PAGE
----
SILVER SPRING, Md. (AP) — An experimental hepatitis C drug from Johnson & Johnson has won unanimous support from government advisers, who say the medication should be approved to treat patients infected with the liver-destroying virus.
All 19 members of the Food and Drug Administration's panel of virus experts voted in favor of approving J&J's simeprevir, a daily pill designed to eliminate the most common form of hepatitis C.
The FDA is not required to follow the group's recommendations, although it often does. A decision on the drug is expected next month.
Roughly 3.2 million people in the United States have hepatitis C, a blood-borne disease that causes liver damage and is blamed for 15,000 deaths a year.
J&J is one of a half-dozen companies working to develop more effective treatments for the virus as it threatens to become a major health epidemic among baby boomers and middle-age Americans.
J&J is seeking approval to combine its pill with the long-established drug cocktail used to treat the most common form of the virus.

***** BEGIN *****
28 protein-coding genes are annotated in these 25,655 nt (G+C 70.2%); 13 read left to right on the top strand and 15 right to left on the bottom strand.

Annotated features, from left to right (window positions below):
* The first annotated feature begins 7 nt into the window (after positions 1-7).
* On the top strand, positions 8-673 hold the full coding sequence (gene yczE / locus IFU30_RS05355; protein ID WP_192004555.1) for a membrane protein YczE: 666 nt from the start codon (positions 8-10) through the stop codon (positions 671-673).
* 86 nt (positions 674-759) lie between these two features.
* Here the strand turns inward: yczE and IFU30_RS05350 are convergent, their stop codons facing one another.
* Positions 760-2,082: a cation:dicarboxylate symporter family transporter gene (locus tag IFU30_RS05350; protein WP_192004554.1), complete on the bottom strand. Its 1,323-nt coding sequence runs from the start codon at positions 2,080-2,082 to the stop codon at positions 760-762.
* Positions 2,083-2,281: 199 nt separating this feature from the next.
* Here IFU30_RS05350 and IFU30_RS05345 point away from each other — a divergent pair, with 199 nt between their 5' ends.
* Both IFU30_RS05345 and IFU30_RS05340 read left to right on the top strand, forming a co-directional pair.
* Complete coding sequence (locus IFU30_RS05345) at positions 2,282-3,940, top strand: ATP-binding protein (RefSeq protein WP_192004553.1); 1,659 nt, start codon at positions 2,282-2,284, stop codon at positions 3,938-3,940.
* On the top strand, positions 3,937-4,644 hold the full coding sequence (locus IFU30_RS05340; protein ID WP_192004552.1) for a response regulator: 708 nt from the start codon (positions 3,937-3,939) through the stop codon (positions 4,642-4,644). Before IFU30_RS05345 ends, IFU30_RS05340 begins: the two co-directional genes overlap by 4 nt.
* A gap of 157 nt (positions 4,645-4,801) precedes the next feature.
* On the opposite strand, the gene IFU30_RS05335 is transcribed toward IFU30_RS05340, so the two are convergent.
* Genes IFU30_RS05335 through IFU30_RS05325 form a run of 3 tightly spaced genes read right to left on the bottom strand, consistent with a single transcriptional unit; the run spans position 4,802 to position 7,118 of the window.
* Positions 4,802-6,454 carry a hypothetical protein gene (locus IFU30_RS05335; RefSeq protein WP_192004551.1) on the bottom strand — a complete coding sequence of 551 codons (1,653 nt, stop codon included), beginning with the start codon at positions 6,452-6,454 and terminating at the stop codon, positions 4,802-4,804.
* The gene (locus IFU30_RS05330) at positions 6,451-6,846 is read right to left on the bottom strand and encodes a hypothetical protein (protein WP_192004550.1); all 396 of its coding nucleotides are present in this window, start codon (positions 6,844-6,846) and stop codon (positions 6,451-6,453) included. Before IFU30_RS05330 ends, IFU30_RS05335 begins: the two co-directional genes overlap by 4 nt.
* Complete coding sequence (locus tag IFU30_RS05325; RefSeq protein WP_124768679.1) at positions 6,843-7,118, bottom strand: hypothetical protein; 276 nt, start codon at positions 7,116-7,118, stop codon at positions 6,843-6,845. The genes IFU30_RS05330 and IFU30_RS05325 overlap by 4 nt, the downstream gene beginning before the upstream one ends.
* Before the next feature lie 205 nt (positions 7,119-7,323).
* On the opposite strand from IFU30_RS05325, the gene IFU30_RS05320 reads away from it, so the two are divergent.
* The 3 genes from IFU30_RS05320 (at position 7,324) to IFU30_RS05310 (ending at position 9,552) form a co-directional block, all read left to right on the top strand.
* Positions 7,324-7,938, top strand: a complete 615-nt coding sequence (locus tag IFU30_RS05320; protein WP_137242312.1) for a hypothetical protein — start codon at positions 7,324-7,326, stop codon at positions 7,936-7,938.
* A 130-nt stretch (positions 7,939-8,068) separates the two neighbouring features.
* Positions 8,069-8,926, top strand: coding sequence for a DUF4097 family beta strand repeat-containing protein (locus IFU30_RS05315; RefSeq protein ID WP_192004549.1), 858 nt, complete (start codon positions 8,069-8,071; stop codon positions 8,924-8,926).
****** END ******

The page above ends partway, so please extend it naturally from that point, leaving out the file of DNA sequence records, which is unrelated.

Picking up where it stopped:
The panel's endorsement on Thursday came with a number of conditions.
The panelists stressed that the drug is less effective in patients with a common genetic mutation called Q80K and that people with the abnormality should be screened out so they can receive other drugs.
The group also said the drug's label should warn patients and doctors that sunburn is a common side effect.
Finally, panelists said that the FDA should require J&J to conduct additional studies of the drug's effectiveness in members of minority groups, especially African-Americans who are disproportionately infected.
The FDA meeting comes as federal health officials urge all baby boomers to get tested for the virus, which can go unnoticed for decades before causing symptoms. People born between 1945 and 1965 are five times more likely to have the virus than people of other age groups. Many of them have contracted the virus by sharing needles or having sex with an infected person in their youth.
For the past 20 years, the standard treatment for hepatitis C has been a grueling one-year regimen of pills and injections.
Today, the same panel will review another experimental hepatitis C drug, this one from Gilead Sciences Inc. Many analysts expect the drug, known as sofosbuvir, to become the leading treatment for the disease, based on research showing that it cures 90 percent of patients with the most common form of hepatitis C in 12 weeks.